Finally Moving to the Next Step

The IRB approved my protocol. Now the protocol needs to be posted and printed and then Dr. Munshi will come over and consent me and then we can start.

The chemo is a 2-drug regimen. The first day I’ll get both (which is standard) and then apparently there’s some wiggle room for days 2 and 3.

The goal of this chemo is to move out all of my lymphocytes to make room for the re-engineered ones (CAR-T cells) which will proliferate.

They will watch my platelets (currently 12) and hematocrit (currently 23.4) and supplement with transfusions as needed.

I am about 90% sure we’ll start today, but it’s 10:30 and the clock is ticking…

I am so grateful for the love and support that continues to come my way. Thank you, thank you, thank you.

Published by

Heather

I never thought I’d be writing a blog, and certainly not one that is all about me, and yet, here I am. For me life has always been interesting, not mundane, not always exciting per se, but hardly ever the norm. When I say “It’s always something…” I don’t hear it as my life is a mess, it;s always something. It’s more of life is challenging and evolving and messy and inspiring and wondrous, it’s always something. I grew up in suburbia, buy my grandfather was the head of the Communist Party in the U.S. I was raised keeping that a secret, so that was something. I am tall, always have been, really tall (6’1″), I was taller than every human being in my elementary school when I was in 6th grade, that is still something. My parents divorced in my teens. I got a full basketball scholarship to Duke University. I married my high school basketball coach, 18 years my senior. I raised a stepson. I had two amazing kids of my own. We had a multicultural household, secular christian (I guess that’s what I would call it, you know Santa and the Easter Bunny) and Judaism, I used to say if it was a holiday – we celebrated it! We were uber involved in our community, mostly through youth athletics, coaching, managing and spectating. Our kids grew up, I started a photography business on the side (I hope to share some photos here) and we planned to travel a bit together, went to Portugal for our 25th anniversary and then my husband was diagnosed with stage 4 prostate cancer, initially they gave him 5 years, but he only survived for a little over two. I was going to say lived, but really, it was more like surviving. That, indeed, was something. I became a widow at 49. It was the worst thing that ever happened to me. But, then it was something in another way. I relearned who I was. You don’t realize how much of you becomes a combination of you and another person in a relationship. And not in a bad way, it is essential, and you don’t lose yourself, you just evolve. And I found myself suddenly alone, and learning about myself and who I had become over the years, what was just me, and what was part of who we were together. Which in retrospect, was probably hardest on those around me who had gotten used to the old me, or never even knew the original me. A year later I found love again. Sold my home of 31 years and moved closer to work. I became more fit, ate more healthfully and was amazed that I could be happy, truly happy, in the wake, no not wake, but the shadow of such profound grief. And that is truly something, something amazing and unexpected. And then, through some routine blood work in April 2014, and a visit to a hematologist and bone marrow biopsy in May, I was diagnosed with multiple myeloma. And so, yes, for me right now it’s multiple myeloma, but that is not all, there are still highs and joys, and the mundane and the rest, but something like cancer does cast a pretty long shadow.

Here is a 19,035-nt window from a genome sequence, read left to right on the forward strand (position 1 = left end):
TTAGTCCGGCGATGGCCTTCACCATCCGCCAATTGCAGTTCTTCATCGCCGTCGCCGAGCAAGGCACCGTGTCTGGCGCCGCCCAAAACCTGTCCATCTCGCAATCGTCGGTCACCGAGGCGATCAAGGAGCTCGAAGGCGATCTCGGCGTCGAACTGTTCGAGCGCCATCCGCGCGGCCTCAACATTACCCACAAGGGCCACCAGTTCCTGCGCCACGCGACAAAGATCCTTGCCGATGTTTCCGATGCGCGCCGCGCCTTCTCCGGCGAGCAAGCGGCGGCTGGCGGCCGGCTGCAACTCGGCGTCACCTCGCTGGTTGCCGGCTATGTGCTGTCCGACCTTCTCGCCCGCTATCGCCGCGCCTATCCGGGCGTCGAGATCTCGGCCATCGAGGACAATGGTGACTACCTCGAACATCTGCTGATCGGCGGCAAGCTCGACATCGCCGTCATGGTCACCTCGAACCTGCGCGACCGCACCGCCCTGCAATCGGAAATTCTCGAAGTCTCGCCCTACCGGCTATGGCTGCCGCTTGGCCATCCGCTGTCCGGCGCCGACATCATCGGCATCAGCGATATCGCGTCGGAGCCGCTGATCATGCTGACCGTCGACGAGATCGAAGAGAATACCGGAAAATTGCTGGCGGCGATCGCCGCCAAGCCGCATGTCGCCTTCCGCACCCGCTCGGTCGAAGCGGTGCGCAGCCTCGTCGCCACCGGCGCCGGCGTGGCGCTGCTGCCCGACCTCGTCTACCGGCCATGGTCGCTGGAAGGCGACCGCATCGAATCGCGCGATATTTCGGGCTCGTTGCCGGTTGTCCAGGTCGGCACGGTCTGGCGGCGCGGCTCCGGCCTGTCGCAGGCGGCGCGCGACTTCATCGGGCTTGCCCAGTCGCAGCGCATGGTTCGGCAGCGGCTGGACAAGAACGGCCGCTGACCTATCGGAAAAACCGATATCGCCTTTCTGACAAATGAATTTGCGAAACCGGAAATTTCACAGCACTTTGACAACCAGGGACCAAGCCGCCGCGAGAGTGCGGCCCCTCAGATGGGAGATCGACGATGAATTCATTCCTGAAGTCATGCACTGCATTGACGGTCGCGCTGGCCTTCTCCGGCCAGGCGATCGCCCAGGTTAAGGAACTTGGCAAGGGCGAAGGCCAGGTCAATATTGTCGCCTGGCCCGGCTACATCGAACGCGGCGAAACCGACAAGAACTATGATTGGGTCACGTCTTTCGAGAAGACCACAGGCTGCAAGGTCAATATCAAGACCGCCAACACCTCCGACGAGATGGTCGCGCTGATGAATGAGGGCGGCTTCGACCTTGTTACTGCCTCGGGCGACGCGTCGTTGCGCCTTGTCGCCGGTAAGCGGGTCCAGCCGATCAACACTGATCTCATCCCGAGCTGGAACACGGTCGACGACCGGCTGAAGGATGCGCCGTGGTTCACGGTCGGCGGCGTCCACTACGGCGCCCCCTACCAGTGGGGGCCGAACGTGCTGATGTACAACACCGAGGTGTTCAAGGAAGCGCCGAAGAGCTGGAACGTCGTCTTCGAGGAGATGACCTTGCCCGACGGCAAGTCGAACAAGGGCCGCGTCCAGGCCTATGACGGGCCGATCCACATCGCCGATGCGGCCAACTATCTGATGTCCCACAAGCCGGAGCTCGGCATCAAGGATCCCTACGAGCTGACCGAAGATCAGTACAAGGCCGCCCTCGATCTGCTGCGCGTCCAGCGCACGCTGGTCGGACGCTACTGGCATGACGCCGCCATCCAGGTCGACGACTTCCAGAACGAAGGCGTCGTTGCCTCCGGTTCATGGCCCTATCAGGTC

12 thoughts on “Finally Moving to the Next Step”

  1. You can do this, Heather! You are a remarkable woman! The sun is shining! It is a new day! Sending hugs to Boston today…and tomorrow and all the time you are there!
    Becky

    Liked by 1 person

  2. I am honored to be a part of your “Blog” group. As a survivor myself I am pulling for you. You are strong and your sharing helps me understand how fortunate I am and all survivors are. Cancer sucks.. but you will get through this. Thought, prayers, and good vibrations going your way..

    Liked by 1 person

  3. You already deserve a medical degree…
    You explain everything so well so we know exactly what’s happening. You are remarkable… and a bad ass!! Get it, girl, get it! Xoxoxo

    Liked by 1 person

  4. Keeping the love & prayers coming to you, Heather! Your strength and fight are remarkable, and you’ve got this….so keep up the tough battle, and we will keep loving and praying for you!
    Hugs, Laura

    Liked by 1 person

  5. I just decided to re-read you initial entry for this blog where you gave a quick overview of your life. You have truly been subjected to the roller coaster of life and yet I see in you one of those who ride with their hands up laughing and smiling all the way, taking each whoop-de-doo for everything its got, and readying yourself for the next whoop-de-doo. That attitude is what will get your through this and I hope and pray it will be as easy of a process as is possible. And then, I wish you a less bumping roller coaster forevermore.

    Liked by 1 person

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